Sculpture has long been an expressive form for humans across time, culture and geography. It has a long and storied history of representing the human body, which has often sparked debate throughout its evolution.
From ancient Egyptians and Greeks to Renaissance and Baroque artists, many artists have attempted to represent the human body through art. Discover their approaches and how their bodies informed their work.
Lorenzo Quinn is a renowned artist renowned for his poignant sculptures depicting human hands. Often using symbols of love and faith, his works demonstrate his deft use of the hand to convey authentic emotion as well as abstract ideas.
Anthony Quinn, born in Rome to Mexican-American actor Anthony Quinn and his wife Iolanda Addolori, was raised between Italy and the US before studying sculpture at the American Academy of Fine Arts in New York City. Ultimately, he left acting behind to focus on sculpture full time.
Quinn’s creative ideas begin as poems, which he then incorporates into sculpture to create artworks. He describes his artwork as being “inspired by the energy of everyday life”, drawing inspiration from life to shape his sculptures.
Artist John Quinn has achieved worldwide renown for his sculptures, which include The Tree of Life – a bronze memorial to those lost during World War II – that now sits outside a church in Birmingham, England; and Love, an intimate pair of hands clasped inside a ring located at Millbank in London.
In 2017, he unveiled two monumental hands on the Grand Canal of Venice. Ranging in height from 26-30 feet, these limbs emerged from the water’s edge and supported Ca’ Sagredo Hotel Palace’s structure.
Quinn’s sculptures use the power of human anatomy to express himself, creating works that are both noble and disturbing. He chose to carve what many consider the hardest part of a person’s anatomy – the hand – because it holds such significance and holds the capacity for love, hate, destruction and creation.
The Augusta Museum of Art is thrilled to feature this month’s featured artist: the man behind one of the city’s most successful and longstanding arts organizations. Despite an overdue refurbishment, the museum has maintained much of its luster, drawing visitors from beyond its walls. Recently, 10 large-scale public artworks by the arts council brought much needed springtime energy downtown and generated excitement among its many new neighbors. The Augusta Museum offers programs and special events for students and community members of all ages throughout the summer season with a renewed focus on the arts this summer.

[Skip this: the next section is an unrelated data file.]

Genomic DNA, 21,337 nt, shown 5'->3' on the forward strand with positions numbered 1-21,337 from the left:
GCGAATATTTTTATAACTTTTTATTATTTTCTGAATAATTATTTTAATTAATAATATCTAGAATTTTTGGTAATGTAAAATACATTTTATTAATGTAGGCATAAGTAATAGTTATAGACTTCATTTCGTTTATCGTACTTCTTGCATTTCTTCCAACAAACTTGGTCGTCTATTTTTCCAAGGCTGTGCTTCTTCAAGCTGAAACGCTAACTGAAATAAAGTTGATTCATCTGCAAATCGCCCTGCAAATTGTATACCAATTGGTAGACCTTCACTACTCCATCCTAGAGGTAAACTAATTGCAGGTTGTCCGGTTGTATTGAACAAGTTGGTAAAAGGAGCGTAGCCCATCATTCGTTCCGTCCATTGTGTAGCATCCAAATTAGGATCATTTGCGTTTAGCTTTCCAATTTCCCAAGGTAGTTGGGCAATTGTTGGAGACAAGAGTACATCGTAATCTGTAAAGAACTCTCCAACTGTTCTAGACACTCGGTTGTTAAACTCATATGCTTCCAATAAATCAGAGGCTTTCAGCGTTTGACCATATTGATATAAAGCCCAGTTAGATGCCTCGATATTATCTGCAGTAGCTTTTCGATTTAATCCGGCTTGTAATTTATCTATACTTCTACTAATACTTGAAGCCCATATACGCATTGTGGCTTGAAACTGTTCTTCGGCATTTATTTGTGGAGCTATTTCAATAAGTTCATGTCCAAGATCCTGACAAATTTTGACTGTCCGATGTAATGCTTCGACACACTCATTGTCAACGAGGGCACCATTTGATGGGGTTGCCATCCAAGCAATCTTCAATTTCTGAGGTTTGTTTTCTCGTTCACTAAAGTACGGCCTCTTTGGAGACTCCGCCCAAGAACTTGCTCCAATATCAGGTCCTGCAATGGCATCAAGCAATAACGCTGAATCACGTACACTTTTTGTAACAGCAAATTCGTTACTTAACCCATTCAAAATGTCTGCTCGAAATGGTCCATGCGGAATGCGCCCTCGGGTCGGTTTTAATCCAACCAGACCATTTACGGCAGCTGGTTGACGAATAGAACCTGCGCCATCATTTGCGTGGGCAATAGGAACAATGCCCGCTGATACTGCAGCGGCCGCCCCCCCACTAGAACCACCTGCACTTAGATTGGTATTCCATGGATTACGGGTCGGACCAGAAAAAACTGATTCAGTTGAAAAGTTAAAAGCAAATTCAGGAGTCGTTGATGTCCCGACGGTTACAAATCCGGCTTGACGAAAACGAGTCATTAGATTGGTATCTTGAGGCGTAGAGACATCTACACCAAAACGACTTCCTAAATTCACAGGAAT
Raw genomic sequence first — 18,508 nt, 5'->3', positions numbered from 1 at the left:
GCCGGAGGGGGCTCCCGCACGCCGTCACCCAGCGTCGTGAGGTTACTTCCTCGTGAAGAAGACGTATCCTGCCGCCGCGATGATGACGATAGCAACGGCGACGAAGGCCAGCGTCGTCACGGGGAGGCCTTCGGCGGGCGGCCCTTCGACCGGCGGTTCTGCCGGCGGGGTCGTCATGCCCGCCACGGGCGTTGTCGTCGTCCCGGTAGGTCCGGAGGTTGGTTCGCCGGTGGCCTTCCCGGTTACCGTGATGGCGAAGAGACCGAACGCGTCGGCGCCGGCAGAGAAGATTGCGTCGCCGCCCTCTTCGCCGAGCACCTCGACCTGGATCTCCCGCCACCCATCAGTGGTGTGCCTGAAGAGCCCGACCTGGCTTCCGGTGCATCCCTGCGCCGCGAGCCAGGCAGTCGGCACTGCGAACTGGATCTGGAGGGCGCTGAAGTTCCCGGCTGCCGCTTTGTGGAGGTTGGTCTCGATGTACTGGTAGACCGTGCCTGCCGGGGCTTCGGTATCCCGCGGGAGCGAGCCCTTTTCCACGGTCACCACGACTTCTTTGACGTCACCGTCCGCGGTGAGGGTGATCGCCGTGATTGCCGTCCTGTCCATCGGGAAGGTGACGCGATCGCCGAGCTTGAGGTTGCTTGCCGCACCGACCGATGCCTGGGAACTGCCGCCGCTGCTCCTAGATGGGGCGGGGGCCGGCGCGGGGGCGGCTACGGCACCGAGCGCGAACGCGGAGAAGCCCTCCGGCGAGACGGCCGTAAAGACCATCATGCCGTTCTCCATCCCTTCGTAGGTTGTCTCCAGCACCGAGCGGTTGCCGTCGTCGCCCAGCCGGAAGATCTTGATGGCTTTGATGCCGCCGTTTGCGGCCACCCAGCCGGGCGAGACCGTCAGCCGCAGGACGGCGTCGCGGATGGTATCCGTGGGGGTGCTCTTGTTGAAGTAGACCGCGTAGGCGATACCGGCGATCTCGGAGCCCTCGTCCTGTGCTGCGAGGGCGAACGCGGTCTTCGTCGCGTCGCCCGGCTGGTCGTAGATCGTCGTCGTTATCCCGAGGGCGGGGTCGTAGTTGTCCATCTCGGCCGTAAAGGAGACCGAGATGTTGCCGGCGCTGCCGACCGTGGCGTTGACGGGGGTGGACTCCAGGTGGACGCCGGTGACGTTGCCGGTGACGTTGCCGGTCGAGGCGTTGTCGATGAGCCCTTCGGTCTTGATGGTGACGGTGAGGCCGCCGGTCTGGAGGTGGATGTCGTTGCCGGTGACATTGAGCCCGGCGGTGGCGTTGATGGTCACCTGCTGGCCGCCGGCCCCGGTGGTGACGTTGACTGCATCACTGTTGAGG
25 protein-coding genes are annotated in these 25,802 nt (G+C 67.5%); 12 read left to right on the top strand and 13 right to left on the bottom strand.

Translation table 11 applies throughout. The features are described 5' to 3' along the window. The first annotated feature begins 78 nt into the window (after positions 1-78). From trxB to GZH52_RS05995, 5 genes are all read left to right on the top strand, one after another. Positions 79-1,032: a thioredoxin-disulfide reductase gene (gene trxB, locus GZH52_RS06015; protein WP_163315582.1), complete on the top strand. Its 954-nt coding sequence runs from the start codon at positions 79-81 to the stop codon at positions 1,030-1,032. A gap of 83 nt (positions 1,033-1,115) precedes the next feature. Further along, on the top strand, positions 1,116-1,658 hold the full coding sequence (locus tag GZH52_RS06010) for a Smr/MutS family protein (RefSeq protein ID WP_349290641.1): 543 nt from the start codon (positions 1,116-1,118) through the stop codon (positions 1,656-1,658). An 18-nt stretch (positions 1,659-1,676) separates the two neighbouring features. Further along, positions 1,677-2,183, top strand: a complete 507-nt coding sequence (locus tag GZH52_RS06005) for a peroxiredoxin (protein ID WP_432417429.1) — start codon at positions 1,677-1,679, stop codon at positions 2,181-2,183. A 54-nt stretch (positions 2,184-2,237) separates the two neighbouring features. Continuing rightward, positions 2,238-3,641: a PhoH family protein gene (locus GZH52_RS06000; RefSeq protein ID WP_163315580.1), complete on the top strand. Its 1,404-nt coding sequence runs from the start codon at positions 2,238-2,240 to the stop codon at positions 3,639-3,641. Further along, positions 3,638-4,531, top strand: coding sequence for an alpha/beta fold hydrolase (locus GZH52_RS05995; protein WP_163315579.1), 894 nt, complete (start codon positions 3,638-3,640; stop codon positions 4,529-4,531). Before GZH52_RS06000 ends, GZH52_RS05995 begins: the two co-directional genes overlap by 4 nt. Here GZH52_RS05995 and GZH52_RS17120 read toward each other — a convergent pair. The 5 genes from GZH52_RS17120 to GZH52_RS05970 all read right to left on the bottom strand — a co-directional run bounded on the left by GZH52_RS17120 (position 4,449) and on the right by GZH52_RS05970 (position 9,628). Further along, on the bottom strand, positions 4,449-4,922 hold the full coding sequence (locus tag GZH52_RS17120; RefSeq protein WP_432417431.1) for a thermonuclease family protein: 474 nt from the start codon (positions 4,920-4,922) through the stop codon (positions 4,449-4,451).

Don Wilks’ sculpture of a cylindric vortex of women’s bodies on his staircase alcove in Yorkville, Ontario, is an impressive work of art. It’s part of her larger collection that includes the vulva sculptures praised by feminist artists like Rachel Middleman as “an innovative example of eroticism using post-minimalism and feminist aesthetics.”
Wilke’s artwork often revolves around the body. Her sculptures tend to be asymmetrical, while her paintings are pastel-hued and show various forms that destabilize it to varying degrees.
Her early ceramic sculptures, which transformed the vulva into an object of ambiguous sexuality and symbolized what Rachel Middleman termed “the complex relationship between male and female, the fluidity of identity.” Her pastel-hued paintings that depict both male and female vaginal physiology further added to this nuance.